One matter in particular to which reference may be made relates to thedecisions of the learned Magistrate on counts 4 and 8. For the reasonsalready expressed their Lordships have concluded that the joinder of thosecounts was unobjectionable. It was submitted however that there oughtnot to have been findings of guilt against the appellant on both counts 4and 8. The finding of the learned Magistrate in regard to count 8 (whichcharged all the accused with voluntarily causing hurt to the respondent, anoffence punishable under section 314) was that the appellant alone (andnot the others) was guilty. The appellant was also (together with theother accused except the first) found guilty on count 4. That count whichalleged an offence under section 314 read with section 146, alleged thecausing of hurt to the respondent and his brother and his wife. As to thatthe finding of the learned Magistrate was thus expressed—“ The 2nd, 4thand 5th accused have, whilst being members of an unlawful assembly,caused simple hurt to Ariyadasa and Gomis and thereby all the members ofthe unlawful assembly have been guilty of an offence under section 314read with section 146 of the Penal Code”. That was a reference to count 4.There can be no criticism of the finding or of the conclusion that allwere guilty. In view of the finding just quoted it is not clear why on the8th count the finding was that it was only the 2nd accused (the presentappellant) who assaulted Ariyadasa and who alone was therefore guilty onthe 8th count. It was suggested that it was erroneous for the appellantto have been convicted on the 8th count as well as on the 4th count. Evenaccepting however that he alone was guilty on the 8th count he wv? alsoguilty on the 4th count if any one of the others caused hurt to Gomis.The 4th accused was in fact held guilty of causing hurt at least to Gomiseven if, contrary to the finding above quoted, he did not additionally causehurt to Ariyadasa.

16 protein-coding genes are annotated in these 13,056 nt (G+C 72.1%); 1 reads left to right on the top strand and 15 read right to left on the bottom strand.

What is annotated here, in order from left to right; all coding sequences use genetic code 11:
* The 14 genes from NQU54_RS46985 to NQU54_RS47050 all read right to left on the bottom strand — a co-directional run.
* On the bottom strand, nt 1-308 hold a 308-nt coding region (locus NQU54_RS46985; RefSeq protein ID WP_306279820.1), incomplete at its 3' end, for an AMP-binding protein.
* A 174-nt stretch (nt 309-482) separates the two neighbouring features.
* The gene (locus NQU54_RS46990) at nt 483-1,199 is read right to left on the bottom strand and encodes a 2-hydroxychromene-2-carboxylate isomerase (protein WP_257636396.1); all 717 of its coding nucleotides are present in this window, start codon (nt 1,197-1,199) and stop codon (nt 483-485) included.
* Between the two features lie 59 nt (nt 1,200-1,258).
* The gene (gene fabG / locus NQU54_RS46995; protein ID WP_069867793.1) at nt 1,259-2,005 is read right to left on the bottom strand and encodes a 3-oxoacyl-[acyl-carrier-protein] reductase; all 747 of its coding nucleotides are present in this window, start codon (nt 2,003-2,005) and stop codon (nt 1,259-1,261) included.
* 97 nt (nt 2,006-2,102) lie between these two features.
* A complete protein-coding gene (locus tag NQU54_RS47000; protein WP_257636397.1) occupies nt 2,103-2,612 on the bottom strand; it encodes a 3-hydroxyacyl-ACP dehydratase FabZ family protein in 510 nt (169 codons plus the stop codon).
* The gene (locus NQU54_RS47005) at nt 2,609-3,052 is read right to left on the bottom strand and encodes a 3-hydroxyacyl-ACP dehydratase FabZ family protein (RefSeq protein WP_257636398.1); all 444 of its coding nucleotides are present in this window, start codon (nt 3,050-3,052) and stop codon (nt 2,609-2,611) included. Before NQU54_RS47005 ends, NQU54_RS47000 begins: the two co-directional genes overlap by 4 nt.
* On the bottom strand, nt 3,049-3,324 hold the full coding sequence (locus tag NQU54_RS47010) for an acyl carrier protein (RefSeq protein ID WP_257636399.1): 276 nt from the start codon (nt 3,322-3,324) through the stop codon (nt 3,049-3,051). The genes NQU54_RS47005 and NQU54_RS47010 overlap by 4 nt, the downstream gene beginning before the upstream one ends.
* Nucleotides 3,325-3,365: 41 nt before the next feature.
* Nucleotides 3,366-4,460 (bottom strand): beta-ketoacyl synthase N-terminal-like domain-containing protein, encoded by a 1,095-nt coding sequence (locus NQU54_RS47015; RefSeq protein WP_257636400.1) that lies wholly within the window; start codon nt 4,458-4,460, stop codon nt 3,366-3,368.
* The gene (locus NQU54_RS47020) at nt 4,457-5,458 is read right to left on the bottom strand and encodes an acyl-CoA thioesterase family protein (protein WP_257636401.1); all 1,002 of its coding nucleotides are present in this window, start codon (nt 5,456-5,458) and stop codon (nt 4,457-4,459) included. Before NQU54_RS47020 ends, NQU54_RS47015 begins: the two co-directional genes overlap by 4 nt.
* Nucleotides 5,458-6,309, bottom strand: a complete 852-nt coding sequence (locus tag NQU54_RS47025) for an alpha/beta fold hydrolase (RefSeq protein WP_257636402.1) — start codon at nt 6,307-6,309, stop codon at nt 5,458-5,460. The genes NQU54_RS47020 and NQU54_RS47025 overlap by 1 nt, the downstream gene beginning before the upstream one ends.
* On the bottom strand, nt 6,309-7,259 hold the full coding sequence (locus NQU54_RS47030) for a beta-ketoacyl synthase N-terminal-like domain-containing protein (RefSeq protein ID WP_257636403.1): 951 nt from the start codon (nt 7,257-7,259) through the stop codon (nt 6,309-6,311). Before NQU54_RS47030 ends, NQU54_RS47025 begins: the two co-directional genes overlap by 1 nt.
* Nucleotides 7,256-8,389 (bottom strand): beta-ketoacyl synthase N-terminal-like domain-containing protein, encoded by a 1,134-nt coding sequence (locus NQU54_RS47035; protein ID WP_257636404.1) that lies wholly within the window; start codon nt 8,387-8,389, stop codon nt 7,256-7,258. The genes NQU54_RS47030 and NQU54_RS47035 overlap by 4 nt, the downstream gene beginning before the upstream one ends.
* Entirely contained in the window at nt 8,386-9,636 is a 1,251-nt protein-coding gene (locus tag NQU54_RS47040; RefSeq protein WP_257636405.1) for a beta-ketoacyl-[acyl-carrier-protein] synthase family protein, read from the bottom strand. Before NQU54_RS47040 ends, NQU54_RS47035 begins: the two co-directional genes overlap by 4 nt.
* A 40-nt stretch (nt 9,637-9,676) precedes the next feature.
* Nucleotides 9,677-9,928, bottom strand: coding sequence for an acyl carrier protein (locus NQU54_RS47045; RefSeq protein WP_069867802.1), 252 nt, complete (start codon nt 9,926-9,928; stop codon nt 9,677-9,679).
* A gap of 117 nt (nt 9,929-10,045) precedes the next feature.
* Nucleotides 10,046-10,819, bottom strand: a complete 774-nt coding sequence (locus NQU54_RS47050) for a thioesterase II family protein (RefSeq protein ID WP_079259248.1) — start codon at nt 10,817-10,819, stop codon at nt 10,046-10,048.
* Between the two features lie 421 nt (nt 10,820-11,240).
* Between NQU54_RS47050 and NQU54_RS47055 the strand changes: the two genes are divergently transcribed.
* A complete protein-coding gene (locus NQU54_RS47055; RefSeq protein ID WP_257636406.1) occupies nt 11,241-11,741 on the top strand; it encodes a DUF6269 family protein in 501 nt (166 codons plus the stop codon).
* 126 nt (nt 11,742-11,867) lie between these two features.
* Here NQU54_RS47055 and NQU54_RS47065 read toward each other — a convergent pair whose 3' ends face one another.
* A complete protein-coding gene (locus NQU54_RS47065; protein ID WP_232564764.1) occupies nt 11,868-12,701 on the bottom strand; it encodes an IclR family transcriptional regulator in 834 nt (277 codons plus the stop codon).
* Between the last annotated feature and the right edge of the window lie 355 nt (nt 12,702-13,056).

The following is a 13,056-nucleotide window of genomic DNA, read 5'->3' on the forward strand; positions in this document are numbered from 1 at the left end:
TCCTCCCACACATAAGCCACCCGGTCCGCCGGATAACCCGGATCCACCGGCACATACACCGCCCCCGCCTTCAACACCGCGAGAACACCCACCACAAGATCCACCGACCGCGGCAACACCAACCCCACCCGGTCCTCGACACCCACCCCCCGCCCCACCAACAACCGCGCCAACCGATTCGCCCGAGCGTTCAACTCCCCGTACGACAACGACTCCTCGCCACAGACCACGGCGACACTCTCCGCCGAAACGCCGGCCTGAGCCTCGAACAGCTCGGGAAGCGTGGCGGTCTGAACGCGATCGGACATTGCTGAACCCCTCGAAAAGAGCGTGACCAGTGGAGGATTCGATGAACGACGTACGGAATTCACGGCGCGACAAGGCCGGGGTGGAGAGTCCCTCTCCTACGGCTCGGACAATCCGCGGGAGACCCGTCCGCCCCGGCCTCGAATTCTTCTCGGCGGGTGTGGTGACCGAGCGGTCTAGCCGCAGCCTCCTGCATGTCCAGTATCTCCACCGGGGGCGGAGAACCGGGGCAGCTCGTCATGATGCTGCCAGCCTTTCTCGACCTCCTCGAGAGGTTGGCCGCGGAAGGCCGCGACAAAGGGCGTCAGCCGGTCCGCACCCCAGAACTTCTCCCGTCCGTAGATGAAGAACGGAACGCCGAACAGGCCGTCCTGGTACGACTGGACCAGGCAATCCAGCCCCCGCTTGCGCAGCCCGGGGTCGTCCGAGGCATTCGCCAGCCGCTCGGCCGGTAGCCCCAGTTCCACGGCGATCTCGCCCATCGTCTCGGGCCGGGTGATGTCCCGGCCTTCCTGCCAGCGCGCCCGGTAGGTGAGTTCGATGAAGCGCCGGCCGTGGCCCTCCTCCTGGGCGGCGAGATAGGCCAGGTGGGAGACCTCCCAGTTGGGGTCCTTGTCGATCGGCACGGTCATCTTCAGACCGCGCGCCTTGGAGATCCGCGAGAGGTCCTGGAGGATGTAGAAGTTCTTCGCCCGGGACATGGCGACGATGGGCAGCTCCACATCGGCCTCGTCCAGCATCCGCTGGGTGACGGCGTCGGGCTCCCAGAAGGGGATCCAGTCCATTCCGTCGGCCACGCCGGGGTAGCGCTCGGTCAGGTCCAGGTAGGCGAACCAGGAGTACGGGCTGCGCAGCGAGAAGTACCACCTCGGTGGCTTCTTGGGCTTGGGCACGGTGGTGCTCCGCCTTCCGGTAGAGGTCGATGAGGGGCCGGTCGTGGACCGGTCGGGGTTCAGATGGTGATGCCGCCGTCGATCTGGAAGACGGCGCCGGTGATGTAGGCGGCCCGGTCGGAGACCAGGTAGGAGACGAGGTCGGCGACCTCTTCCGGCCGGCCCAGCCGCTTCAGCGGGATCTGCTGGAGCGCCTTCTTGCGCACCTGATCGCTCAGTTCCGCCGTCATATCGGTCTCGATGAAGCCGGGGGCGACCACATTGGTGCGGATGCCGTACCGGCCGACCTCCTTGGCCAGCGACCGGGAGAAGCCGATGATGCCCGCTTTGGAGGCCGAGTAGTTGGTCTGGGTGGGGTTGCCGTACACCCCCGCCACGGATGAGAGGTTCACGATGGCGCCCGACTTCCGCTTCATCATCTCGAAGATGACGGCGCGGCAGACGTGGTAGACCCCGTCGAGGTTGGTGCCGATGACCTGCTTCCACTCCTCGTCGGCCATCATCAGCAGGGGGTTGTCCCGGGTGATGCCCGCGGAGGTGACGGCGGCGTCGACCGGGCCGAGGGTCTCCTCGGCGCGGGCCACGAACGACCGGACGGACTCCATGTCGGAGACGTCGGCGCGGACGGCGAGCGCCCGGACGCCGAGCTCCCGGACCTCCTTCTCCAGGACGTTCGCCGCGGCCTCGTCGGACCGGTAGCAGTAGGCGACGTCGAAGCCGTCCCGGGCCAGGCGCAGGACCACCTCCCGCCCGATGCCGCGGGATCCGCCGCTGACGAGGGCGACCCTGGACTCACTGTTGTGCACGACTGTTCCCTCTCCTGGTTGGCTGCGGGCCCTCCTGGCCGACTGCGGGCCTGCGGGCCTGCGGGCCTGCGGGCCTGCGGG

On the conclusions of the learned Magistrate his findings of guilt asrecorded cannot therefore be assailed.